BP in Alaska: Mergers, acquisitions mark transition to new millennium
For Petroleum News
Positioning itself for a highly competitive, tough global marketplace in the 21st century, BP merged with Amoco on Dec. 30, 1998. With a market capitalization of $143 billion at the time of the merger, BP joined the ranks of the world’s three largest super-major energy companies and became the largest producer of gas in the U.S.
At the time of the merger, Amoco was the largest natural gas producer in North America, with a reach that stretched well beyond its home continent: exploration in 20 countries, production in 14 countries. Amoco produced 13 million tons of chemicals a year and was the world’s largest producer of purified terephthalic acid, or PTA, a chemical used in the production of polyester fibers. Amoco was big in solar power, too, with a 50 percent stake in a leading solar company.
Early in its history Amoco invented a process called thermal cracking, which doubled the amount of gasoline that could be made from a barrel of oil, and also boosted the gasoline’s octane rating.
ARCO approaches BPReeling from the impact of low oil prices on its global operations, ARCO approached BP Amoco in late 1998 about a possible buyout. Seeing the attractiveness of ARCO’s assets in upstream oil and gas, as well as downstream operations in the western U.S., and strong gas development position in Asia, BP Amoco decided early in 1999 to pursue the acquisition, valued then at about $26 billion.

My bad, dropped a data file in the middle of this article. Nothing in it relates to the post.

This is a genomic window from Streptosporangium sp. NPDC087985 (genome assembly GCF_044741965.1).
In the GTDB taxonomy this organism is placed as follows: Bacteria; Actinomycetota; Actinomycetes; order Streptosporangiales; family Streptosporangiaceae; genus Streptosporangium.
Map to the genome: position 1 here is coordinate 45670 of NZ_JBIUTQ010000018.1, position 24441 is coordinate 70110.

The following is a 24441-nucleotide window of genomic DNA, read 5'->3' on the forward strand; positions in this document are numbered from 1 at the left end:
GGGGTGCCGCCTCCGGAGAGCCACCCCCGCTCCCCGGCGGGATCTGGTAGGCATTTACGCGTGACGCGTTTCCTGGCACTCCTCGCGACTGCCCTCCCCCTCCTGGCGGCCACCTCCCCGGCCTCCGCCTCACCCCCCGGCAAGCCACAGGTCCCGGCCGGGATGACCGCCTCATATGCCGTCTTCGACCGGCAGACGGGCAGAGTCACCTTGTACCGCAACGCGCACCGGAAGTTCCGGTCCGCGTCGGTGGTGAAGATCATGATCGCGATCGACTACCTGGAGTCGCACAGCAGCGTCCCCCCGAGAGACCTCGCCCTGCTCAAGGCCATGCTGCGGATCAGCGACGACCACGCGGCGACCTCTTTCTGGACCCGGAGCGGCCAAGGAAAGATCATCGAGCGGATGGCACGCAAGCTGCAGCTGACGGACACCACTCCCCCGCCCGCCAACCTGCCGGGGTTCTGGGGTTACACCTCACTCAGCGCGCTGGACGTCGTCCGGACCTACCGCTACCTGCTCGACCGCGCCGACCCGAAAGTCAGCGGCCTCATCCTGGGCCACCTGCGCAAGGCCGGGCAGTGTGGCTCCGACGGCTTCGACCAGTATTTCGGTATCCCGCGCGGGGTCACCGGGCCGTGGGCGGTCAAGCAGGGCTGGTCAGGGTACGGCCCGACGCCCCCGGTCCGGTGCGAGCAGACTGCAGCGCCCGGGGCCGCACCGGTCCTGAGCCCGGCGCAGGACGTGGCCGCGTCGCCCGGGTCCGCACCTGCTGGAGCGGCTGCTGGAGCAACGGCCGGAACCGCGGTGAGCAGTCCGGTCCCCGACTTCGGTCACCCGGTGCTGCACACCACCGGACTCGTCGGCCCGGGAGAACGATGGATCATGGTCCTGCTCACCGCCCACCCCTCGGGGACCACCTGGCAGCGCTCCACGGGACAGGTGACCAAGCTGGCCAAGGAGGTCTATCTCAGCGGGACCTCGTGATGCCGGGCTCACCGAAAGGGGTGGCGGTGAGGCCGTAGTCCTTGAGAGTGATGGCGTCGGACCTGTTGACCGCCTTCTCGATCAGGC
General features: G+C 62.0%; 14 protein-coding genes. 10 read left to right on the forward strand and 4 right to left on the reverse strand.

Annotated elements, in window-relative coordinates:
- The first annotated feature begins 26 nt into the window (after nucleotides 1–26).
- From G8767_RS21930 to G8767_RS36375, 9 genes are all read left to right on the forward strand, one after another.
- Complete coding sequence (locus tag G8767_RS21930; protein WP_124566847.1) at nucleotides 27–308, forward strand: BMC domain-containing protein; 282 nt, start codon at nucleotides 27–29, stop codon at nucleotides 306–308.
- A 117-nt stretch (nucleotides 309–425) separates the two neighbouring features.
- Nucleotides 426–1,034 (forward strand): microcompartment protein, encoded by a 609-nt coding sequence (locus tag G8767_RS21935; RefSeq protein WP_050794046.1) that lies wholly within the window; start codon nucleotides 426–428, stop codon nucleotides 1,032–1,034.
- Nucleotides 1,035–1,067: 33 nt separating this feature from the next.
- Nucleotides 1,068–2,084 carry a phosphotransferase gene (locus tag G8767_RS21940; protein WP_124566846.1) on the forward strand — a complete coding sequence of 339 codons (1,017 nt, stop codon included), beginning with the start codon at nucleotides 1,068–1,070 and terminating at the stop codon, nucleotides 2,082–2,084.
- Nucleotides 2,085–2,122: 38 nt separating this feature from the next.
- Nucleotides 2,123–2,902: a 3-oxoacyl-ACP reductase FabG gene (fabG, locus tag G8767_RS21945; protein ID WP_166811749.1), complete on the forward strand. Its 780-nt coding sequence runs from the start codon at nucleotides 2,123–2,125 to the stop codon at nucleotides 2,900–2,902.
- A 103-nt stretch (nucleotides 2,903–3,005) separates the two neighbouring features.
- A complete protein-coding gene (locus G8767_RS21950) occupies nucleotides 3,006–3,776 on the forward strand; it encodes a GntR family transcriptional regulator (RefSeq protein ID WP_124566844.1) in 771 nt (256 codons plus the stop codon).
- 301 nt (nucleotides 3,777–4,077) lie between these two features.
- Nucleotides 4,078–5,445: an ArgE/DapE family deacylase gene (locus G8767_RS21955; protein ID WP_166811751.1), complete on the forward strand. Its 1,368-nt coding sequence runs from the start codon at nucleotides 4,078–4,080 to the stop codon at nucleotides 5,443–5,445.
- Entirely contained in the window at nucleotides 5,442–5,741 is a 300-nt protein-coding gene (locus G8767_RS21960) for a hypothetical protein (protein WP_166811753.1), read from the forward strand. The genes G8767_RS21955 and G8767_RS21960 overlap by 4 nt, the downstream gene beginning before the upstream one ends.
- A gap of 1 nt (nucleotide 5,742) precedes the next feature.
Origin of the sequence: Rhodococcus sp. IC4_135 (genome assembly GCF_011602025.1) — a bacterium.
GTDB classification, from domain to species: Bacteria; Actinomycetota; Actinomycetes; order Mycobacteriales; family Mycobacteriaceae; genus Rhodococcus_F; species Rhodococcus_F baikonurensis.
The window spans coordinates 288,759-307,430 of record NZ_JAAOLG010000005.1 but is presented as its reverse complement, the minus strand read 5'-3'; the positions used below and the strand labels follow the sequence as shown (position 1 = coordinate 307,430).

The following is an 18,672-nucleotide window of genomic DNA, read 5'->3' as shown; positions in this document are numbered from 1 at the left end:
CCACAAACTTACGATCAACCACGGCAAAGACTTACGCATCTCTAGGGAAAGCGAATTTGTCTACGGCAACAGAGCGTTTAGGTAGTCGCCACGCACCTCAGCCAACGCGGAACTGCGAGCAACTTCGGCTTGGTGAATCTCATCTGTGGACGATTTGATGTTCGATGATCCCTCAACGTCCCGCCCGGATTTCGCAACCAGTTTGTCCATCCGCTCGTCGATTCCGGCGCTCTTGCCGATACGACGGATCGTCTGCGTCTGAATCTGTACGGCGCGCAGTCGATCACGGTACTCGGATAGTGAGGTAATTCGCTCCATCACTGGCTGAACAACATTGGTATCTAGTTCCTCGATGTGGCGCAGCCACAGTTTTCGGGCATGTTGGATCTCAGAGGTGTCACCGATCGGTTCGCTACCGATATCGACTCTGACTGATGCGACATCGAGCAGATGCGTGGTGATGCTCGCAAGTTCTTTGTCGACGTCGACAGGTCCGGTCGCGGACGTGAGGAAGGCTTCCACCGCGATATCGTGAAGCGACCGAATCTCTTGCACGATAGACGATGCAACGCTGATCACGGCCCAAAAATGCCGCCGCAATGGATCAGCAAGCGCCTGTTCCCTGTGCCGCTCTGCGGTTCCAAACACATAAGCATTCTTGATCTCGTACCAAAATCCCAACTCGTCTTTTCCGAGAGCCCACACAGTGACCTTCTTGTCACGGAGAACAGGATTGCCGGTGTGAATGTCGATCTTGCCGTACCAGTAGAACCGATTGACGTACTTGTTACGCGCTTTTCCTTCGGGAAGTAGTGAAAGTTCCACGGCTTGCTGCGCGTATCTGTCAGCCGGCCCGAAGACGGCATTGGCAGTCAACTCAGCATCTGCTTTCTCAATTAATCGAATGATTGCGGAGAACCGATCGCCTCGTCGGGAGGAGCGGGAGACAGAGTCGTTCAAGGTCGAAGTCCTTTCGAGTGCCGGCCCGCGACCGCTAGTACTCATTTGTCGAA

The U.S. Federal Trade Commission (FTC) approved the BP Amoco-ARCO combination on April 13, 2000, more than a year after the deal was first proposed. The union created a combined group with more than 100,000 employees and operations in more than 100 countries.
FTC approval came after BP agreed to sell all of ARCO’s Alaska businesses to Phillips Petroleum. It also followed an agreement between the major owners of the Prudhoe Bay field aligning their interest in ownership of all oil and gas resources within the Prudhoe Bay unit. The agreement also established BP as the single operator of the Prudhoe Bay, Point McIntyre and Niakuk fields, and overall improved the competitiveness of the Alaska oil industry.
The interest alignment of the major owners — BP Amoco, Exxon and the new owner, Phillips — was an event heralded by some observers as one of the most significant events in the field’s history.
“It’s a landmark development,” commented Brian Davies, a retired BP executive who lives in Anchorage. “The deal positions BP for a long and successful future in Alaska.”
BP’s $7 billion sale of ARCO’s Alaska businesses to Phillips Petroleum included 1.1 million net exploration acres, a 22.3 percent interest in the trans-Alaska oil pipeline and ARCO’s crude oil shipping fleet, including six tankers in service and three under construction. The booked reserves sold totaled 1.9 billion barrels of oil equivalent.
The properties, by themselves, made Phillips Petroleum one of the top 10 oil and gas companies in the United States.
Charter with State of AlaskaThe agreement with the FTC was foreshadowed by a landmark agreement with the State of Alaska called the Charter for the Development of the Alaskan North Slope, which was signed Dec. 3, 1999.
The agreement, negotiated by Alaska Gov. Tony Knowles and key members of his administration, called for the continued presence of two major operators on the North Slope and the sale of reserves, exploration acreage and a portion of the trans-Alaska oil pipeline to that new North Slope operator.
The charter also provided for BP and Phillips to make natural gas available to a gas project at market prices, make significant new expenditures on cleanup of “orphan” contaminated sites on the North Slope (exploration or support sites abandoned by other companies), do new research and development on spill cleanup technology, and commit to ongoing contributions to Alaska charities and the University of Alaska.